Among putative periodontal pathogens, Actinobacillus actinomycetemcomitans, Bacteroides forsythus, and Porphyromonas gingivalis are most convincingly implicated as etiological agents in periodontitis. Therefore, techniques for detection of those three species would be of value. We previously published a description of a multiplex PCR that detects A. actinomycetemcomitans and P. gingivalis. The present paper presents an improvement on that technique, which now allows more sensitive detection of all three periodontal pathogens. Sensitivity was determined by testing serial dilutions of A. actinomycetemcomitans, B. forsythus, and P. gingivalis cells. Primer specificity was tested against (i) all gene sequences from the GenBank-EMBL database, (ii) six A. actinomycetemcomitans, one B. forsythus, and four P. gingivalis strains, (iii) eight different species of oral bacteria, and (iv) supra- and subgingival plaque samples from 20 healthy subjects and subgingival plaque samples from 10 patients with periodontitis. The multiplex PCR had a detection limit of 10 A. actinomycetemcomitans, 10 P. gingivalis, and 100 B. forsythus cells. Specificity was confirmed by the fact that (i) none of our forward primers were homologous to the 16S rRNA genes of other oral species, (ii) amplicons of predicted size were detected for all A. actinomycetemcomitans, B. forsythus, and P. gingivalis strains tested, and (iii) no amplicons were detected for the eight other bacterial species. A. actinomycetemcomitans, B. forsythus, and P. gingivalis were detected in 6 of 20, 1 of 20, and 11 of 20 of supragingival plaque samples, respectively, and 4 of 20, 7 of 20, and 13 of 20 of subgingival plaque samples, respectively, from periodontally healthy subjects. Among patients with periodontitis, the organisms were detected in 7 of 10, 10 of 10, and 7 of 10 samples, respectively. The simultaneous detection of three periodontal pathogens is an advantage of this technique over conventional PCR assays.  (+info)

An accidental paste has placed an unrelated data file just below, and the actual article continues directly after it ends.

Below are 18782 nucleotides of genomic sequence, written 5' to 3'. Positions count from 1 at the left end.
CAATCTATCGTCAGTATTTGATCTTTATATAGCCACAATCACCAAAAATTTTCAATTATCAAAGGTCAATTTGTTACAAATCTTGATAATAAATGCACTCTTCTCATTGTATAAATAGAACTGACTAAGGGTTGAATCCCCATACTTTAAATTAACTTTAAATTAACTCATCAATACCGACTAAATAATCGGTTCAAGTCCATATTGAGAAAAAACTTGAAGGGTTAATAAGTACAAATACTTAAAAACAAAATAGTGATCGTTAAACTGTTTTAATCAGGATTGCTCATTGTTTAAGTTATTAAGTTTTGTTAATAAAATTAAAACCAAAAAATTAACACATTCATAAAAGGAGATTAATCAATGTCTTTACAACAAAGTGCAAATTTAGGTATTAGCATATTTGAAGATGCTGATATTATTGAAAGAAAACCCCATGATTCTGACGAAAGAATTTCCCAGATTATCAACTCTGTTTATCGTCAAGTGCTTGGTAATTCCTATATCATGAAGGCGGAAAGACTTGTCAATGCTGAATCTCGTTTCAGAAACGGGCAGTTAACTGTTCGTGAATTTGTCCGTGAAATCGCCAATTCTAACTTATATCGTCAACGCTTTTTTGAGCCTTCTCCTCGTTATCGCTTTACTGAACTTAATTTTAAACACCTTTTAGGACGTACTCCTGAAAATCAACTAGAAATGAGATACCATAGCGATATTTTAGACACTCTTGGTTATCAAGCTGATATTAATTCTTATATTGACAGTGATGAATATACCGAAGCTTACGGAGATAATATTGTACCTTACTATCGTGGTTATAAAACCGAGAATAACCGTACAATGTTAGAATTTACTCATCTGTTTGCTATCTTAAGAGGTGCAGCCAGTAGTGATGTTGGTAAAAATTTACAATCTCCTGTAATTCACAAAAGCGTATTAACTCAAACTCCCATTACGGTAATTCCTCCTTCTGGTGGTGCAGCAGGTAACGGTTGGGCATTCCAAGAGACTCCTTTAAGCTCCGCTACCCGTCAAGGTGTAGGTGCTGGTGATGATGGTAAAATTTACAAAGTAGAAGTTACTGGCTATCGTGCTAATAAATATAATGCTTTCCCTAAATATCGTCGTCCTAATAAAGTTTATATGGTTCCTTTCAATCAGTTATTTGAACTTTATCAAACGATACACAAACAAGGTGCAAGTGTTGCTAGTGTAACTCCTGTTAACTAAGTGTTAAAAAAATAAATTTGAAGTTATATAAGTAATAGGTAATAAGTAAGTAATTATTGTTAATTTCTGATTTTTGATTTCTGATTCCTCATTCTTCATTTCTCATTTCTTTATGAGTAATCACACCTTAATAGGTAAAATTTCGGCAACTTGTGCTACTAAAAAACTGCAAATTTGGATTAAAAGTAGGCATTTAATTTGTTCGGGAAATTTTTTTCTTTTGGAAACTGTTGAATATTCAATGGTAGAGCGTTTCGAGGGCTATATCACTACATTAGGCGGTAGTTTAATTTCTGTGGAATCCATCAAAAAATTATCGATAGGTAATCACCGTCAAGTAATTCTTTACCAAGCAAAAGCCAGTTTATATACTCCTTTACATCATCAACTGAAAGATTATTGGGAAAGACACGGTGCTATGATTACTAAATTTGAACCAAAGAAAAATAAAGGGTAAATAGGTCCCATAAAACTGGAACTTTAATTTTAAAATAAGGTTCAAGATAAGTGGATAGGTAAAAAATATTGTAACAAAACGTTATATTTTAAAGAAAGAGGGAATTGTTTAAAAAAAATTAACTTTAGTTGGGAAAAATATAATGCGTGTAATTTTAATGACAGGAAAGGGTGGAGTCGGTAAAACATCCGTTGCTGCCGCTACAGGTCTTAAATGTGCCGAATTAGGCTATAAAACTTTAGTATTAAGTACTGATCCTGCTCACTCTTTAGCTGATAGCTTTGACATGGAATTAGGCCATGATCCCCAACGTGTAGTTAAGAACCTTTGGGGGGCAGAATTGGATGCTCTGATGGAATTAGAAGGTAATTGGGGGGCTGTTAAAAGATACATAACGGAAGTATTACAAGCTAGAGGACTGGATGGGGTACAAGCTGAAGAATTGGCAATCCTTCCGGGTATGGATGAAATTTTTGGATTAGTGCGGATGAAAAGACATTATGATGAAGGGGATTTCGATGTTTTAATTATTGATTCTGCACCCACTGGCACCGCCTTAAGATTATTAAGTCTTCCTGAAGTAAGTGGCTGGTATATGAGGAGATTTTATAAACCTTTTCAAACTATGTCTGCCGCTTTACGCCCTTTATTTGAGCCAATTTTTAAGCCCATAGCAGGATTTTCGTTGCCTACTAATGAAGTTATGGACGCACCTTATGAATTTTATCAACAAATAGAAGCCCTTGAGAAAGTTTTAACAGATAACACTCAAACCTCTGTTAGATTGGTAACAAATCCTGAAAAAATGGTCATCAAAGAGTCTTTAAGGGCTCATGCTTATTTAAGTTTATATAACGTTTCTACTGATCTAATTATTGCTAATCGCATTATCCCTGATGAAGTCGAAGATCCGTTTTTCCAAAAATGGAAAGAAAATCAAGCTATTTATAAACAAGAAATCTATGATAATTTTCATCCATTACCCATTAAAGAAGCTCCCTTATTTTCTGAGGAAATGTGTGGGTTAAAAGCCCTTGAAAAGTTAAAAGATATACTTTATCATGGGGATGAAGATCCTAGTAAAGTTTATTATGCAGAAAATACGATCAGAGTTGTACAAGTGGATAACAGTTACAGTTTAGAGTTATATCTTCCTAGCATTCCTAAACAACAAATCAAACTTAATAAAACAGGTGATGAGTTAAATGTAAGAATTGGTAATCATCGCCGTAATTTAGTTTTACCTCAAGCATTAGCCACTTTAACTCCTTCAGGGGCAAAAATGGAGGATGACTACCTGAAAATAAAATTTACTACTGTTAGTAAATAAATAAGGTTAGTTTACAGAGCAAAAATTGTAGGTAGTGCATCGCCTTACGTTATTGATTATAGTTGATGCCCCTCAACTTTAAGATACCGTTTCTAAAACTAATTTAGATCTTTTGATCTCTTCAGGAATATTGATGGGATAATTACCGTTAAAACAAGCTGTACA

Identification of genes coding for exported proteins of Actinobacillus actinomycetemcomitans. (6/397)

Random fusions of genomic DNA fragments to a partial gene encoding a signal sequence-deficient bacterial alkaline phosphatase were utilized to screen for exported proteins of Actinobacillus actinomycetemcomitans in Escherichia coli. Twenty-four PhoA(+) clones were isolated and sequenced. Membrane localization signals in the form of signal sequences were deduced from most of these sequences. Several of the deduced amino acid sequences were found to be homologous to known exported or membrane-associated proteins. The complete genes corresponding to two of these sequences were isolated from an A. actinomycetemcomitans lambda phage library. One gene was found to be homologous to the outer membrane lipoprotein LolB. The second gene product had homology with a Haemophilus influenzae protein and was localized to the inner membrane of A. actinomycetemcomitans.  (+info)